France has seen its share of revolutions, governments and leaders, from Gallic chieftains to Frankish kings, emperors to presidents, monarchy to people’s assembly, fascism to republic. Now, it looks like France will be the 64th country to join the historic Open Government Partnership that launched in September 2011.
— Romain Lacombe (@rlacombe) April 16, 2014
Last week, in the 55th item in a joint statement, French president François Hollande and Mexican president Enrique Peña Nieto the presidents of France and Mexico presidents announced that France would be joining the Open Government Partnership:
“Persuadés que la transparence, l’intégrité et la participation des citoyens aux décisions qui les concernent sont les piliers de la démocratie, le Mexique et la France ont décidé d’adhérer à l’Initiative pour un Gouvernement ouvert, dont le Mexique assumera la présidence en 2015 et sera siège du Sommet l’an prochain. Forts de leur expérience en matière d’ouverture et de partage des données publiques, la France et le Mexique entendent encourager pleinement cette initiative.»
Roughly translated to English, that is:
“Convinced that transparency, integrity and participation of citizens in decisions that concern them are the pillars of democracy, Mexico and France have decided to join the Open Government Partnership, of which Mexico assumes the presidency in 2015 and will be the seat of the Summit next year. With their experience of the opening of materials and sharing of public data, France and Mexico agree to fully encourage this initiative.”
Official adoption of gouvernment ouvert and open data by France would mean that “données publiques” (public data) and “données ouvert” (open data) will become part of the lingua franca of Francophone countries around the world. (Canada started that the ball rolling a few years ago.) Tranparence, collaboration and participation, the three pillars of open government proposed by the White House open government initiative five years ago, need far less in the way of translation, differing only in one letter.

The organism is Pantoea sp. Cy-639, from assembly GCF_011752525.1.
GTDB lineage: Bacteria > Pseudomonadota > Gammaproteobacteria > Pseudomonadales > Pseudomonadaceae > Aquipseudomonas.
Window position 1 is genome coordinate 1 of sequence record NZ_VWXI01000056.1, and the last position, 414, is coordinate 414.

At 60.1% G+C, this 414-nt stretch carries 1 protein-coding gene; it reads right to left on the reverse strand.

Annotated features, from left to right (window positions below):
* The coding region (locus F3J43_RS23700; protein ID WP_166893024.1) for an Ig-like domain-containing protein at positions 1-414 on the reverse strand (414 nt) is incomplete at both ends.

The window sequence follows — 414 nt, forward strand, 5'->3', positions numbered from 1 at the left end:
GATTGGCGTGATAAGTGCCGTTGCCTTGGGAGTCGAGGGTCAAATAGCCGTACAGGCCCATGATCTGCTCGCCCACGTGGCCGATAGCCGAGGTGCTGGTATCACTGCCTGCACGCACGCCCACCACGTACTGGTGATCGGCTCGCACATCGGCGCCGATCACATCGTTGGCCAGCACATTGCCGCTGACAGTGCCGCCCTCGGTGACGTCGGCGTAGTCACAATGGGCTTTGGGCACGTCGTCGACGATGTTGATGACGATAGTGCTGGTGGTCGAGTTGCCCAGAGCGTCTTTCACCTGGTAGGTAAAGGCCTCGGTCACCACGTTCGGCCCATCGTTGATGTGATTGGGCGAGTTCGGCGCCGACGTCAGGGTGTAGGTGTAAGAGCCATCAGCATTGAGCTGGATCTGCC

Whether there is much of a discussion of how “libéralisme” — meaning economic liberalism and the market system — relates to données ouvert remains to be seen, particularly given that the Socialist party is currently in power in France. As the relationship between of open data and economic activity has become better established and the potential value of its release valued in the trillions of dollars (or euros), governments around the world have become interested in tapping their own national reserves.
One challenge for France, as it is everywhere the 21st century version of technology-driven open government is being embraced, will be to come to grips with the privacy rights of citizens, from surveillance to public data release, nor put critical infrastructure at risk through open data releases.
Another will be to pay equal or greater attention to the release of “données publiques” that is not only “ouvert” in the sense of format, license and reuse, but also in the sense of making the government more transparent and accountable to the citizens of the representative democratic republic, or to the oversight of their elected representatives, where public disclosures might affect national security, privacy or the trade secrets of companies under regulation.
The most uncomfortable challenge, however, may be reconciling this newfound, public commitment to more “openness” with closed or secret systems of government in France, from intelligence to criminal justice, just as it has true in other participating countries, from the United States to the Philippines.
If the Fifth French republic does carry through on this statement by submitting a letter of intent and subsequently joins the Open Government Partnership, the Hollande administration will be committing itself to creating a National Open Government Action Plan, following through on a public consultation and collaboration with civil society, and then to working towards milestones and goals in it.
Whether France makes meaningful commitments in its consultation, from publicizing it to giving citizens a real say in the future direction of the country, or follows through on them, will be, as is true everywhere, an open question.